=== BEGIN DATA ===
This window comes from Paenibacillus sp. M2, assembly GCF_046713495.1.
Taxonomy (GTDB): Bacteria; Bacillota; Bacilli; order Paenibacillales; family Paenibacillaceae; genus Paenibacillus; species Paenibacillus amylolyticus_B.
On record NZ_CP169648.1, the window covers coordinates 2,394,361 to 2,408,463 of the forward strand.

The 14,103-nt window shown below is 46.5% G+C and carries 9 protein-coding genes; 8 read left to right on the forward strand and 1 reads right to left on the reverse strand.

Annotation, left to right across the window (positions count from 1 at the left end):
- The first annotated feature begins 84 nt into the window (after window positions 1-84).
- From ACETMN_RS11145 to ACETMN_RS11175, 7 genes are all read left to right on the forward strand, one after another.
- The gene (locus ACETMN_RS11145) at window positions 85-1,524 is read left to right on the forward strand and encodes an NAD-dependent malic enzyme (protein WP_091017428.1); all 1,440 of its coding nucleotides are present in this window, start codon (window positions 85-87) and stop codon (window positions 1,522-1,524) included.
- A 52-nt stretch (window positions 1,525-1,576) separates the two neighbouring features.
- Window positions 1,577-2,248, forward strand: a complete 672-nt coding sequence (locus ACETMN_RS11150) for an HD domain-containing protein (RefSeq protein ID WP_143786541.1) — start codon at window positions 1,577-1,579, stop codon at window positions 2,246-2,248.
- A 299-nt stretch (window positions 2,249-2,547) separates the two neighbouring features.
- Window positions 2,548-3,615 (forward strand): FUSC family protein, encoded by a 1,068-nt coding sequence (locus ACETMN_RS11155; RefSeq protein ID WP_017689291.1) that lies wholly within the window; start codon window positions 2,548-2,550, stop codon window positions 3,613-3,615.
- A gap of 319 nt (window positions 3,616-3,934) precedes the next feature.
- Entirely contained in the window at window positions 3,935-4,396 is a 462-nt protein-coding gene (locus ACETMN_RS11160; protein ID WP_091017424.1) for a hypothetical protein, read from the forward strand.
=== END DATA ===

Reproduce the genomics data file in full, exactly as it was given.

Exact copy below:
This window comes from Paenibacillus sp. M2, assembly GCF_046713495.1.
Taxonomy (GTDB): Bacteria; Bacillota; Bacilli; order Paenibacillales; family Paenibacillaceae; genus Paenibacillus; species Paenibacillus amylolyticus_B.
On record NZ_CP169648.1, the window covers coordinates 2,394,361 to 2,408,463 of the forward strand.

The 14,103-nt window shown below is 46.5% G+C and carries 9 protein-coding genes; 8 read left to right on the forward strand and 1 reads right to left on the reverse strand.

Annotation, left to right across the window (positions count from 1 at the left end):
- The first annotated feature begins 84 nt into the window (after window positions 1-84).
- From ACETMN_RS11145 to ACETMN_RS11175, 7 genes are all read left to right on the forward strand, one after another.
- The gene (locus ACETMN_RS11145) at window positions 85-1,524 is read left to right on the forward strand and encodes an NAD-dependent malic enzyme (protein WP_091017428.1); all 1,440 of its coding nucleotides are present in this window, start codon (window positions 85-87) and stop codon (window positions 1,522-1,524) included.
- A 52-nt stretch (window positions 1,525-1,576) separates the two neighbouring features.
- Window positions 1,577-2,248, forward strand: a complete 672-nt coding sequence (locus ACETMN_RS11150) for an HD domain-containing protein (RefSeq protein ID WP_143786541.1) — start codon at window positions 1,577-1,579, stop codon at window positions 2,246-2,248.
- A 299-nt stretch (window positions 2,249-2,547) separates the two neighbouring features.
- Window positions 2,548-3,615 (forward strand): FUSC family protein, encoded by a 1,068-nt coding sequence (locus ACETMN_RS11155; RefSeq protein ID WP_017689291.1) that lies wholly within the window; start codon window positions 2,548-2,550, stop codon window positions 3,613-3,615.
- A gap of 319 nt (window positions 3,616-3,934) precedes the next feature.
- Entirely contained in the window at window positions 3,935-4,396 is a 462-nt protein-coding gene (locus ACETMN_RS11160; protein ID WP_091017424.1) for a hypothetical protein, read from the forward strand.